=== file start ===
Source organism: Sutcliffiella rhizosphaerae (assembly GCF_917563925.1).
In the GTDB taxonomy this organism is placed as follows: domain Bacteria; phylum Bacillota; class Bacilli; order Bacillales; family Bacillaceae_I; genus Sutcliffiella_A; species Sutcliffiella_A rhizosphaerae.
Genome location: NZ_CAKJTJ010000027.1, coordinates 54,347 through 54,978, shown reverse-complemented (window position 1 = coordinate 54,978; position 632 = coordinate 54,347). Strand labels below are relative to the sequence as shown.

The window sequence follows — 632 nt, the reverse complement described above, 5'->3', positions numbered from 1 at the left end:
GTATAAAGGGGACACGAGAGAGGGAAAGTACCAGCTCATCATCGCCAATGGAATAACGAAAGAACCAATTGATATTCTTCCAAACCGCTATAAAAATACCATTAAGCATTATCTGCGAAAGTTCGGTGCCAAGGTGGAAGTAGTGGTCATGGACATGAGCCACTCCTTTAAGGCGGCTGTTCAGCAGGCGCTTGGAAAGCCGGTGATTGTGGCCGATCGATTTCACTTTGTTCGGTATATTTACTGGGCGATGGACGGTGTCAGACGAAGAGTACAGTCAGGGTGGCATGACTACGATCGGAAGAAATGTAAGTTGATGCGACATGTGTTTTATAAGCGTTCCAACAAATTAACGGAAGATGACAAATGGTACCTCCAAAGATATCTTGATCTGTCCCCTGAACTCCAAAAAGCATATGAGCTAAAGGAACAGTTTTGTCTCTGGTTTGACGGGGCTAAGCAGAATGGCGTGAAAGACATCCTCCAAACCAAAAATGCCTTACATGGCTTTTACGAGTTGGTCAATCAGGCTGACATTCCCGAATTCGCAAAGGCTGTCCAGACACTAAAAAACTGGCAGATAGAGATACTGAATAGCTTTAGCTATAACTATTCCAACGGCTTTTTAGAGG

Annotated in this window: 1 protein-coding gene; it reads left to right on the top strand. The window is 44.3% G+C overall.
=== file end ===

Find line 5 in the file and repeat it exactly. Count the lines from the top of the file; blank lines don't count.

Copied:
GTATAAAGGGGACACGAGAGAGGGAAAGTACCAGCTCATCATCGCCAATGGAATAACGAAAGAACCAATTGATATTCTTCCAAACCGCTATAAAAATACCATTAAGCATTATCTGCGAAAGTTCGGTGCCAAGGTGGAAGTAGTGGTCATGGACATGAGCCACTCCTTTAAGGCGGCTGTTCAGCAGGCGCTTGGAAAGCCGGTGATTGTGGCCGATCGATTTCACTTTGTTCGGTATATTTACTGGGCGATGGACGGTGTCAGACGAAGAGTACAGTCAGGGTGGCATGACTACGATCGGAAGAAATGTAAGTTGATGCGACATGTGTTTTATAAGCGTTCCAACAAATTAACGGAAGATGACAAATGGTACCTCCAAAGATATCTTGATCTGTCCCCTGAACTCCAAAAAGCATATGAGCTAAAGGAACAGTTTTGTCTCTGGTTTGACGGGGCTAAGCAGAATGGCGTGAAAGACATCCTCCAAACCAAAAATGCCTTACATGGCTTTTACGAGTTGGTCAATCAGGCTGACATTCCCGAATTCGCAAAGGCTGTCCAGACACTAAAAAACTGGCAGATAGAGATACTGAATAGCTTTAGCTATAACTATTCCAACGGCTTTTTAGAGG